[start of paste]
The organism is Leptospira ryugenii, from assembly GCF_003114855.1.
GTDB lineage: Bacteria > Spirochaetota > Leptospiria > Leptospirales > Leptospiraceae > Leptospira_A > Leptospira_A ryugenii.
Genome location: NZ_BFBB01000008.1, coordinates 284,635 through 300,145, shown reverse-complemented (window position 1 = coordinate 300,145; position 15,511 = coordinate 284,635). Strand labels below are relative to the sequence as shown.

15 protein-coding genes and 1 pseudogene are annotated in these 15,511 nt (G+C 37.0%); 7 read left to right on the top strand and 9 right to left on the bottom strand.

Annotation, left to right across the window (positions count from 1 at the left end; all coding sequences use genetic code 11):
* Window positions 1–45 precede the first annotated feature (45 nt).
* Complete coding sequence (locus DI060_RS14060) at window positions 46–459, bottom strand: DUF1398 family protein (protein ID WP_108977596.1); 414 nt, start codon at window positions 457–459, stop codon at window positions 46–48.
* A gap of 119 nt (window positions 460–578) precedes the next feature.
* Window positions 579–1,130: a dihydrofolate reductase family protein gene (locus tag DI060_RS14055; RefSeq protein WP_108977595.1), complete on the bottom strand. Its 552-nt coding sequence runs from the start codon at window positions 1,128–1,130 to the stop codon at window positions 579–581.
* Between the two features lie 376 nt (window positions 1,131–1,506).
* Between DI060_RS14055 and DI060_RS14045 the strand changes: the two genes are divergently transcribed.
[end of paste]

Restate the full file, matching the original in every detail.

The organism is Leptospira ryugenii, from assembly GCF_003114855.1.
GTDB lineage: Bacteria > Spirochaetota > Leptospiria > Leptospirales > Leptospiraceae > Leptospira_A > Leptospira_A ryugenii.
Genome location: NZ_BFBB01000008.1, coordinates 284,635 through 300,145, shown reverse-complemented (window position 1 = coordinate 300,145; position 15,511 = coordinate 284,635). Strand labels below are relative to the sequence as shown.

15 protein-coding genes and 1 pseudogene are annotated in these 15,511 nt (G+C 37.0%); 7 read left to right on the top strand and 9 right to left on the bottom strand.

Annotation, left to right across the window (positions count from 1 at the left end; all coding sequences use genetic code 11):
* Window positions 1–45 precede the first annotated feature (45 nt).
* Complete coding sequence (locus DI060_RS14060) at window positions 46–459, bottom strand: DUF1398 family protein (protein ID WP_108977596.1); 414 nt, start codon at window positions 457–459, stop codon at window positions 46–48.
* A gap of 119 nt (window positions 460–578) precedes the next feature.
* Window positions 579–1,130: a dihydrofolate reductase family protein gene (locus tag DI060_RS14055; RefSeq protein WP_108977595.1), complete on the bottom strand. Its 552-nt coding sequence runs from the start codon at window positions 1,128–1,130 to the stop codon at window positions 579–581.
* Between the two features lie 376 nt (window positions 1,131–1,506).
* Between DI060_RS14055 and DI060_RS14045 the strand changes: the two genes are divergently transcribed.